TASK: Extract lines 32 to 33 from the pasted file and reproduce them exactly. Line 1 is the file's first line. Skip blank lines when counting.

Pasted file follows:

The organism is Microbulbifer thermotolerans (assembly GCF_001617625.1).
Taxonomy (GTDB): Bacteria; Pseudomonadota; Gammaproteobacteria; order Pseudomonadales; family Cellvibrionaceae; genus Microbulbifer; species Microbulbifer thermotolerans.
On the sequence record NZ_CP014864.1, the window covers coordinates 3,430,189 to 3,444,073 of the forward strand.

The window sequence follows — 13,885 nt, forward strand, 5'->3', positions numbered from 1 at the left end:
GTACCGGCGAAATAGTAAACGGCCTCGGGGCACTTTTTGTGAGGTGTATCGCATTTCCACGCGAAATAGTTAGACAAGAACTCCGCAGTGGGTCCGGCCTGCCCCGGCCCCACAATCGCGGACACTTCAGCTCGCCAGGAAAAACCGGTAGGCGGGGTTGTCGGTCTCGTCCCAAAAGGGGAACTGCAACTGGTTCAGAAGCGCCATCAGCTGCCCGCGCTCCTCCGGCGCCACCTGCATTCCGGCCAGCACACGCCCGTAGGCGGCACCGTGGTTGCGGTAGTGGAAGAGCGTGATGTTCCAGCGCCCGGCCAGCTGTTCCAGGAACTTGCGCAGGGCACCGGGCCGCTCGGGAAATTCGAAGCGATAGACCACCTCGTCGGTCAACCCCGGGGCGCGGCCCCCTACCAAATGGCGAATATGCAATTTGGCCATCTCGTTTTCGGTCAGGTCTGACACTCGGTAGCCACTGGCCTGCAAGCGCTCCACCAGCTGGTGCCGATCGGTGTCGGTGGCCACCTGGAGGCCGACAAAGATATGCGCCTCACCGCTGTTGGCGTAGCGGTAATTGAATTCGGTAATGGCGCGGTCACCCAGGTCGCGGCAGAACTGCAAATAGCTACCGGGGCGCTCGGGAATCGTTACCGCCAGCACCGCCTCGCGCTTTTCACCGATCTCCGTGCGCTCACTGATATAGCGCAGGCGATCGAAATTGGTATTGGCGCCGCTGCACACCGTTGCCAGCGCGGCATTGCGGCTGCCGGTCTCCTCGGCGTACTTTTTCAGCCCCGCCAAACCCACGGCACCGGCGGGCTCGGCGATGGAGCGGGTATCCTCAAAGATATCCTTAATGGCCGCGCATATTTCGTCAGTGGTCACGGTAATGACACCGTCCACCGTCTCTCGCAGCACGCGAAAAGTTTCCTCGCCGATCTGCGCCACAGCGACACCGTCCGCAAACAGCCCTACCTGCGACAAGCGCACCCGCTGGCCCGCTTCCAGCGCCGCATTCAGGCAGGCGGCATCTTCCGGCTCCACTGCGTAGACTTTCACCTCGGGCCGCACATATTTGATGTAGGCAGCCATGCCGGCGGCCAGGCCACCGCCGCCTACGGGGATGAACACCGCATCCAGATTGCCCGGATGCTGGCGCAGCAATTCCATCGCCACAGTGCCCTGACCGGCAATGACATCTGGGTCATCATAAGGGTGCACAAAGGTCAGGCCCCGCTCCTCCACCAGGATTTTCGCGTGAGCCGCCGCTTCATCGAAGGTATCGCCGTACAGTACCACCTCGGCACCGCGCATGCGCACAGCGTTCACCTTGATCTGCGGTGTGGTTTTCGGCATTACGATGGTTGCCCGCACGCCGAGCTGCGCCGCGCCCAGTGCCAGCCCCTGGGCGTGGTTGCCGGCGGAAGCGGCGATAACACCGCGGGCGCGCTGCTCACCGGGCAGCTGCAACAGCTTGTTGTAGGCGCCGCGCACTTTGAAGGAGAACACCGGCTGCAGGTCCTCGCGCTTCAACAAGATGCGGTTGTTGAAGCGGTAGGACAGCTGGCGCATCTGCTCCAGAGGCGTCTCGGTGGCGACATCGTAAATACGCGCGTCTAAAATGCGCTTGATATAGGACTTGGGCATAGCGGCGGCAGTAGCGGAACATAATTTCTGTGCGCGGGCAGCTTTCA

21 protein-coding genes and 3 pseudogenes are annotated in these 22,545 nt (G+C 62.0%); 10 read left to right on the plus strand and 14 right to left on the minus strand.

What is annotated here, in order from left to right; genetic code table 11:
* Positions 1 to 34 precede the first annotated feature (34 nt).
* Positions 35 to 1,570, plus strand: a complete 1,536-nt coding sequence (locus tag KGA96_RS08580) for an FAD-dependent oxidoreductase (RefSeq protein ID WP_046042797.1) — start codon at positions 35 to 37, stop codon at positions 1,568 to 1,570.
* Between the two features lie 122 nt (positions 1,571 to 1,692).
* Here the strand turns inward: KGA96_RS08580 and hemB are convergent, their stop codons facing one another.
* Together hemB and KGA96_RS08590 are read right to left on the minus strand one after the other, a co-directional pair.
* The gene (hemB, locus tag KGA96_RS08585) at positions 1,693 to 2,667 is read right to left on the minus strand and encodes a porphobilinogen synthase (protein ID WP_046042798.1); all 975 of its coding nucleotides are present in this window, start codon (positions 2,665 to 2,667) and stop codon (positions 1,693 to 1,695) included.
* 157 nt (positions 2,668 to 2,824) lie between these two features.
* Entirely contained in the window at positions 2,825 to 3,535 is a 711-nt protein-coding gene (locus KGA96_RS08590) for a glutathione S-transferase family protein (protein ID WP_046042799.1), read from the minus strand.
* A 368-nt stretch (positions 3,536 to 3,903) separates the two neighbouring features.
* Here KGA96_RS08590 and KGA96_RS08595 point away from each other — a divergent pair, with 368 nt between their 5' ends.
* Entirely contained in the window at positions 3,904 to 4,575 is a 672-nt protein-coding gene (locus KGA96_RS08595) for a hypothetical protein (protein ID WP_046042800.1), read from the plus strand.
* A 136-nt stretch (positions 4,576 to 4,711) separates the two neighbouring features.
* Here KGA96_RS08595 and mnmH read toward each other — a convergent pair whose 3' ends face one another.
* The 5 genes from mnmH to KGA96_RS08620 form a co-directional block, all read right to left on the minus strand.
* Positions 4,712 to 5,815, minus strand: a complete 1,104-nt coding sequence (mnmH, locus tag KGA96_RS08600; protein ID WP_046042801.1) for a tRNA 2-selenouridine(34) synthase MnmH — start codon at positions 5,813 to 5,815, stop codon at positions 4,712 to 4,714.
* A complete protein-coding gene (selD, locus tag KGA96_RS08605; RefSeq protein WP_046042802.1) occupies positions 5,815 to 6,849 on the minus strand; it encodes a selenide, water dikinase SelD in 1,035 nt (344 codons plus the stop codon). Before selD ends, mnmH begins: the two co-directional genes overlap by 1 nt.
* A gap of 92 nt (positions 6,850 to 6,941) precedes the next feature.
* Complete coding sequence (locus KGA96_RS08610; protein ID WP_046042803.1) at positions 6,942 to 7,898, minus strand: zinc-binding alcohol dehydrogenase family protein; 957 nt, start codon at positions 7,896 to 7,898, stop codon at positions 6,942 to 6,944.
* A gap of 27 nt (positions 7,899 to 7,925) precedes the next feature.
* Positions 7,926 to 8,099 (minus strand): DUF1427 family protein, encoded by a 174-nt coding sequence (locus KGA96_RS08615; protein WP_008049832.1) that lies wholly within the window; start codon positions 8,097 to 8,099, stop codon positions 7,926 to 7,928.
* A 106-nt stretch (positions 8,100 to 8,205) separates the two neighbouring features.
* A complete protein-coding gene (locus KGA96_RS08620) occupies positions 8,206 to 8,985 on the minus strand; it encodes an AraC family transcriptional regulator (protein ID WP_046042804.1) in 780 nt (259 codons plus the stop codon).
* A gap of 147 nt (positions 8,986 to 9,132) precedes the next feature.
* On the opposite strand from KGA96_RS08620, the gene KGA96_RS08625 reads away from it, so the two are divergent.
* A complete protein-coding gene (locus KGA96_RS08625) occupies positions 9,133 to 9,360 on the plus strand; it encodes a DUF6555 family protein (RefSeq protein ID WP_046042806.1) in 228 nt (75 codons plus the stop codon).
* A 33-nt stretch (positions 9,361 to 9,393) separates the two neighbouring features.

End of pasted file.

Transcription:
* A complete protein-coding gene (locus KGA96_RS08625) occupies positions 9,133 to 9,360 on the plus strand; it encodes a DUF6555 family protein (RefSeq protein ID WP_046042806.1) in 228 nt (75 codons plus the stop codon).
* A 33-nt stretch (positions 9,361 to 9,393) separates the two neighbouring features.